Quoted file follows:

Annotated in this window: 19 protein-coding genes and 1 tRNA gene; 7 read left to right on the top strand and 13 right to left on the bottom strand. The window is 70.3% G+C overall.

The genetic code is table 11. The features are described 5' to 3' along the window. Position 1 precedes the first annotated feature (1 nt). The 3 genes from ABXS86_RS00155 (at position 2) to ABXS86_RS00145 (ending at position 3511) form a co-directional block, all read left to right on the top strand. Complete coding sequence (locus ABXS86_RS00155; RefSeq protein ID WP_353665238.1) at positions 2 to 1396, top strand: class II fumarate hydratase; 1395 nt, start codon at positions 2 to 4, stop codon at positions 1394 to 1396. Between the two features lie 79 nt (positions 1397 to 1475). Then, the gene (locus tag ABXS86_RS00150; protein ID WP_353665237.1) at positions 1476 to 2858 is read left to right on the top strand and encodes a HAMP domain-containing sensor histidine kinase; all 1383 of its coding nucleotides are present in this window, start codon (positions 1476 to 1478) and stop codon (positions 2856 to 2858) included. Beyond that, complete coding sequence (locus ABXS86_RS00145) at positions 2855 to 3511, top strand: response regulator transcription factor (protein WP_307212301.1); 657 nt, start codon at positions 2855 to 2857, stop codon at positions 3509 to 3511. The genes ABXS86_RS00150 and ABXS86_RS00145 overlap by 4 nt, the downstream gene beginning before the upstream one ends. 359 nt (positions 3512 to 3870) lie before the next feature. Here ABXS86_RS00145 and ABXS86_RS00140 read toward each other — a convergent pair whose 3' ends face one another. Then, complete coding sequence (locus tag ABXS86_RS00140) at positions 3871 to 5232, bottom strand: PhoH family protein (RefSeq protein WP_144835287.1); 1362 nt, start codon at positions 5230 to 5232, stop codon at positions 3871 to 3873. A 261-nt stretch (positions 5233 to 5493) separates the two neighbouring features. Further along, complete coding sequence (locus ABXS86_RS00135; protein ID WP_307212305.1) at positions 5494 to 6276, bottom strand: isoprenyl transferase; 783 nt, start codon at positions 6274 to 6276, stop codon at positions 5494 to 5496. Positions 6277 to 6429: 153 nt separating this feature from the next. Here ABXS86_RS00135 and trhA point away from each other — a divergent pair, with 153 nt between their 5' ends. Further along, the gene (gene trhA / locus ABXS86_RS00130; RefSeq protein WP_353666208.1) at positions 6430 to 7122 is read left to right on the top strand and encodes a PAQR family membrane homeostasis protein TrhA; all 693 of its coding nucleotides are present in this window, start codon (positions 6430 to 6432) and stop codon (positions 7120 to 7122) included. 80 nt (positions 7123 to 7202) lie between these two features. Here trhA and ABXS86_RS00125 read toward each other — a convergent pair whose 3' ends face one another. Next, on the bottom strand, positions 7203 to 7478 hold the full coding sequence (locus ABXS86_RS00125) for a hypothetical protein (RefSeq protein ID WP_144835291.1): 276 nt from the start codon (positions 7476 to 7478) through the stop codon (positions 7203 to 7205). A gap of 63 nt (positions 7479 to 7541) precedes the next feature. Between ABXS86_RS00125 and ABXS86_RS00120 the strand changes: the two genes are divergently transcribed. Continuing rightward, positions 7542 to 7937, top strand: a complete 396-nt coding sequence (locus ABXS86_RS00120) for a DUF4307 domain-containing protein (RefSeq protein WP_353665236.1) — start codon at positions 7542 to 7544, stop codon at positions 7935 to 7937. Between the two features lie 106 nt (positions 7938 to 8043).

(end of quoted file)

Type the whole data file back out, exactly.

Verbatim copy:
Annotated in this window: 19 protein-coding genes and 1 tRNA gene; 7 read left to right on the top strand and 13 right to left on the bottom strand. The window is 70.3% G+C overall.

The genetic code is table 11. The features are described 5' to 3' along the window. Position 1 precedes the first annotated feature (1 nt). The 3 genes from ABXS86_RS00155 (at position 2) to ABXS86_RS00145 (ending at position 3511) form a co-directional block, all read left to right on the top strand. Complete coding sequence (locus ABXS86_RS00155; RefSeq protein ID WP_353665238.1) at positions 2 to 1396, top strand: class II fumarate hydratase; 1395 nt, start codon at positions 2 to 4, stop codon at positions 1394 to 1396. Between the two features lie 79 nt (positions 1397 to 1475). Then, the gene (locus tag ABXS86_RS00150; protein ID WP_353665237.1) at positions 1476 to 2858 is read left to right on the top strand and encodes a HAMP domain-containing sensor histidine kinase; all 1383 of its coding nucleotides are present in this window, start codon (positions 1476 to 1478) and stop codon (positions 2856 to 2858) included. Beyond that, complete coding sequence (locus ABXS86_RS00145) at positions 2855 to 3511, top strand: response regulator transcription factor (protein WP_307212301.1); 657 nt, start codon at positions 2855 to 2857, stop codon at positions 3509 to 3511. The genes ABXS86_RS00150 and ABXS86_RS00145 overlap by 4 nt, the downstream gene beginning before the upstream one ends. 359 nt (positions 3512 to 3870) lie before the next feature. Here ABXS86_RS00145 and ABXS86_RS00140 read toward each other — a convergent pair whose 3' ends face one another. Then, complete coding sequence (locus tag ABXS86_RS00140) at positions 3871 to 5232, bottom strand: PhoH family protein (RefSeq protein WP_144835287.1); 1362 nt, start codon at positions 5230 to 5232, stop codon at positions 3871 to 3873. A 261-nt stretch (positions 5233 to 5493) separates the two neighbouring features. Further along, complete coding sequence (locus ABXS86_RS00135; protein ID WP_307212305.1) at positions 5494 to 6276, bottom strand: isoprenyl transferase; 783 nt, start codon at positions 6274 to 6276, stop codon at positions 5494 to 5496. Positions 6277 to 6429: 153 nt separating this feature from the next. Here ABXS86_RS00135 and trhA point away from each other — a divergent pair, with 153 nt between their 5' ends. Further along, the gene (gene trhA / locus ABXS86_RS00130; RefSeq protein WP_353666208.1) at positions 6430 to 7122 is read left to right on the top strand and encodes a PAQR family membrane homeostasis protein TrhA; all 693 of its coding nucleotides are present in this window, start codon (positions 6430 to 6432) and stop codon (positions 7120 to 7122) included. 80 nt (positions 7123 to 7202) lie between these two features. Here trhA and ABXS86_RS00125 read toward each other — a convergent pair whose 3' ends face one another. Next, on the bottom strand, positions 7203 to 7478 hold the full coding sequence (locus ABXS86_RS00125) for a hypothetical protein (RefSeq protein ID WP_144835291.1): 276 nt from the start codon (positions 7476 to 7478) through the stop codon (positions 7203 to 7205). A gap of 63 nt (positions 7479 to 7541) precedes the next feature. Between ABXS86_RS00125 and ABXS86_RS00120 the strand changes: the two genes are divergently transcribed. Continuing rightward, positions 7542 to 7937, top strand: a complete 396-nt coding sequence (locus ABXS86_RS00120) for a DUF4307 domain-containing protein (RefSeq protein WP_353665236.1) — start codon at positions 7542 to 7544, stop codon at positions 7935 to 7937. Between the two features lie 106 nt (positions 7938 to 8043).